Of the three forms of unconventional gas, coal seam gas, shale gas and tight gas, Victoria has larger shale and tight gas reserves. After seeing the damaging experiences in Queensland and New South Wales in Australia, Quit Coal campaign saw the production of unconventional gas as a threat to the health and well being of local communities and a threat with regard to climate change.
There were strong examples of resistance to unconventional gas in New South Wales and the New South Wales campaigners shared their ‘Gasfield Free’ Community Strategy with Quit Coal. The Gasfield Free campaign aims for entire communities to declare themselves Gasfield Free and they will do whatever it takes to stop the unconventional gas industry including refusing to negotiate and non-violent direct action. Support is established through community meetings, explaining the science, listening to people’s views, door knocks, surveys and a declaration event alongside other forms of activism.
The Quit Coal collective started working with Poowong and Mirboo North, as the towns were covered in exploration licenses. Around 96 per cent of the people in both towns declared themselves Gasfield Free and the process started to go viral. Quit Coal then started supporting regional communities from their city base and formed a strong network of communities so all could campaign together. The activist Chloe said "In Australia, under Australian mining law, landowners own about the first six inches of their land and anything below belongs to the State. The State reserves the right to exploit those resources if it thinks it’s in the interest of the State. For instance if the State considers it in the economic interests of Victoria to extract gas, then the state has the right to do so and the companies have the right to facilitate gas extraction".
"Landowners see this as a basic injustice - they don’t have the right to say what happens on their property, to stop companies from establishing infrastructure that might impede the way they run their farming operation and that might start to affect their health and their underground water systems that they rely on for their business, drinking, and use in their homes.”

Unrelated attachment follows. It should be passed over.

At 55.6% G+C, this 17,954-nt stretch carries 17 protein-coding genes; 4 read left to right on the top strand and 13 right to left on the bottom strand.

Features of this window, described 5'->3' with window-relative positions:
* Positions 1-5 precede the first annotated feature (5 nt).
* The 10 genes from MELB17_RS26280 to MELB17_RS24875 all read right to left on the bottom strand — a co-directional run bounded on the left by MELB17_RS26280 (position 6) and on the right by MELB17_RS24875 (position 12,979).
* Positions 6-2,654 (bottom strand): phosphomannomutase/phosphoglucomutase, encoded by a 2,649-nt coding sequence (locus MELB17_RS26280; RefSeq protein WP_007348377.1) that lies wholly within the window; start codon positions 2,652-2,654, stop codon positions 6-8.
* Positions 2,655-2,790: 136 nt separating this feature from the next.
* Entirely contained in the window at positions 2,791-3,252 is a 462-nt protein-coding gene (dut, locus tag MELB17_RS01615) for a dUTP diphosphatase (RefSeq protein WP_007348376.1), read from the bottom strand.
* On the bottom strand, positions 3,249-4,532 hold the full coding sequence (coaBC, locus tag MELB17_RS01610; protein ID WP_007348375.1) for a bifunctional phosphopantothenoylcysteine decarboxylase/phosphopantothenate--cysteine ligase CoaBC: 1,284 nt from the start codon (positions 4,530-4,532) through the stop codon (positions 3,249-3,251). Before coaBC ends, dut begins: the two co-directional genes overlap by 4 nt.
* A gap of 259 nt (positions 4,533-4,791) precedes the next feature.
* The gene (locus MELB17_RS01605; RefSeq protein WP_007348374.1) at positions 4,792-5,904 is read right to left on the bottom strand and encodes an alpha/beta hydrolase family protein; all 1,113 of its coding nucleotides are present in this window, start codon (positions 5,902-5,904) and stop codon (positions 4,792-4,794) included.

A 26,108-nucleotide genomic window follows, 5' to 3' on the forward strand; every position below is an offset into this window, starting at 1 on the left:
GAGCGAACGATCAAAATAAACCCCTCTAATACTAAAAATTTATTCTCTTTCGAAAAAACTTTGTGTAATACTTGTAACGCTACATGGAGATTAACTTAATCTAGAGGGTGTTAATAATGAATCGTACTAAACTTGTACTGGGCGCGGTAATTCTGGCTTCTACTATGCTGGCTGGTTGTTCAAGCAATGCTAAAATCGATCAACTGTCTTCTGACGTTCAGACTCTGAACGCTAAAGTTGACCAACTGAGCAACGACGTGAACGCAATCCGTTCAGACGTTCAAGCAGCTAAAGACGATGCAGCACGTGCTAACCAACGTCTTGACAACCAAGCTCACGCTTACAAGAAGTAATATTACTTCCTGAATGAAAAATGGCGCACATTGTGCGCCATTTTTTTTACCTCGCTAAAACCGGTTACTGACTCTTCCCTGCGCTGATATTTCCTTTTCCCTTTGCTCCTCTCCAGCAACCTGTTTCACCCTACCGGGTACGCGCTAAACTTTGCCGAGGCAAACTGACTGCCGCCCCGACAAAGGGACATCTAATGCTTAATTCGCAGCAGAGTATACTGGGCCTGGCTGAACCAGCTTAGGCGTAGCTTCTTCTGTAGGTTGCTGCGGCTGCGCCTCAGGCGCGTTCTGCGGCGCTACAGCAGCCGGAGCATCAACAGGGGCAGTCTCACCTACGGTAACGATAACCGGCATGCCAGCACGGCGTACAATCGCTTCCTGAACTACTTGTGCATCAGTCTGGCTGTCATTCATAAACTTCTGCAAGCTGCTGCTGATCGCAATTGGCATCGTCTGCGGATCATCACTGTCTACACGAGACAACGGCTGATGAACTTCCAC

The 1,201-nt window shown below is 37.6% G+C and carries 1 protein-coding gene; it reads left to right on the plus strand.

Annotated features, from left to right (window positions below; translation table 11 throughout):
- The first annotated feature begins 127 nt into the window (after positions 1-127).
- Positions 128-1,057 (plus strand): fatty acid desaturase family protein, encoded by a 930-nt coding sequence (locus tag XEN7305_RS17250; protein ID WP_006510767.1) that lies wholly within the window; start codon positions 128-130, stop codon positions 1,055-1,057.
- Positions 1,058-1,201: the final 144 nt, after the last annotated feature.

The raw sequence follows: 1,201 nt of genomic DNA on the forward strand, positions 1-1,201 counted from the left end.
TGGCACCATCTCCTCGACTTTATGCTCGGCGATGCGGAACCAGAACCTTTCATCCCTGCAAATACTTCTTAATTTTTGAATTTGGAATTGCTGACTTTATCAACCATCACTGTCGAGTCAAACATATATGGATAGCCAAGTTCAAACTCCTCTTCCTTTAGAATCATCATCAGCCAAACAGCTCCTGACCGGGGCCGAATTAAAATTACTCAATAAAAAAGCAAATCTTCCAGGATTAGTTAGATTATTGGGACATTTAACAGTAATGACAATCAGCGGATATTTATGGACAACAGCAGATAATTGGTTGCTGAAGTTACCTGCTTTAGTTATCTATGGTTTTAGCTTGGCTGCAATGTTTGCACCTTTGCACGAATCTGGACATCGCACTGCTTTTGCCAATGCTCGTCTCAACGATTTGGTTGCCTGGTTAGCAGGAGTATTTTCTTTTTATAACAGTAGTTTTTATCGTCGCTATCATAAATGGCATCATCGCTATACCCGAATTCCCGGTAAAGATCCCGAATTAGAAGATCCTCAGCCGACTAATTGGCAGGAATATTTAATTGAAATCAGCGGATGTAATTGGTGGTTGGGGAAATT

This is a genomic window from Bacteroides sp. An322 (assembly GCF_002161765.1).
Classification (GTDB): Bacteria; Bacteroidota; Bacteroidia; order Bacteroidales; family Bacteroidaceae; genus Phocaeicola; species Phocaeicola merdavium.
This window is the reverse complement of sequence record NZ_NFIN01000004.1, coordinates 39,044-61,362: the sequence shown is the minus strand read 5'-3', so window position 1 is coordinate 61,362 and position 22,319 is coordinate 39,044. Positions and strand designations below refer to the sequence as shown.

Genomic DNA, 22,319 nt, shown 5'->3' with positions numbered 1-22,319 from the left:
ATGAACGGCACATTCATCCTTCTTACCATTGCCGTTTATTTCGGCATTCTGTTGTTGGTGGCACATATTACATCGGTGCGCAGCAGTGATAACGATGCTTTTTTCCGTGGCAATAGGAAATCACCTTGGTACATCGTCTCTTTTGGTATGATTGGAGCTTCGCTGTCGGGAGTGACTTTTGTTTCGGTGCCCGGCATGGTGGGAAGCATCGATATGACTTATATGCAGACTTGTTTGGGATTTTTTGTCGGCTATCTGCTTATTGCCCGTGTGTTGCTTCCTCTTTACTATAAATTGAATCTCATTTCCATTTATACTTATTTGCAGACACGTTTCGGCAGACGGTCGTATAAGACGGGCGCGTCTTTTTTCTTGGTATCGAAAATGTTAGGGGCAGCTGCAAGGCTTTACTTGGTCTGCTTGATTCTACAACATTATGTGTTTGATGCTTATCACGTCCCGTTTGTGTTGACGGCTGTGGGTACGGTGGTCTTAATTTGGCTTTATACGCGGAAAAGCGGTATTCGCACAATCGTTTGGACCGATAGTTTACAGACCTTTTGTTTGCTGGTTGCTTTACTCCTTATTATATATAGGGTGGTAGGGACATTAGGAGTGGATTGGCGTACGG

The campaign strengths relate to the communities coming together and practicing grassroots democratic processes, deciding what kind of development projects are acceptable in their area, and deciding to be really well informed about the implications.
Quit Coal has been advocating for a permanent ban on unconventional gas in Victoria, which links to the larger issue of Australia's energy future, the sources used, the prices paid and how the industry is constructed. Unconventional gas in Australia is seen as an opportunity for export, which links gas prices to the international market, potentially causing dramatic prices rices and affecting low income households. Rather, Quit Coal sees renewable energy and decentralisation of our energy systems as the solution for keeping energy prices low for low income households. [This description is based on an interview with Chloe Aldenhoven, Quit Coal Campaigner, with Friends of the Earth, at the Sustainable Living Festival, Saturday 13 February, 2016, Melbourne, Australia. Quit Coal, a small, city-based collective in Friends of the Earth, has a vision to stop fossil fuel expansion in Victoria. After successfully campaigning to stop a new coal-fired power station in the late 2000s, the collective became aware of the high number of exploration licences in Gippsland and Western Victoria for the exploration of unconventional gas. ] Post interview note: 30 August 2016 - The Victorian Government announced that it would introduce legislation to permanently ban the exploration and development of unconventional gas in Victoria, and extend the current moratorium on exploration for onshore conventional gas until 30 June 2020, in response to community opposition and advocacy by ENGOs. To date (March 2017), 75 Victorian communities declared themselves gasfield free. The history of the campaign is available at the Friends of the Earth website: http://www.melbournefoe.org.au/coal_and_gas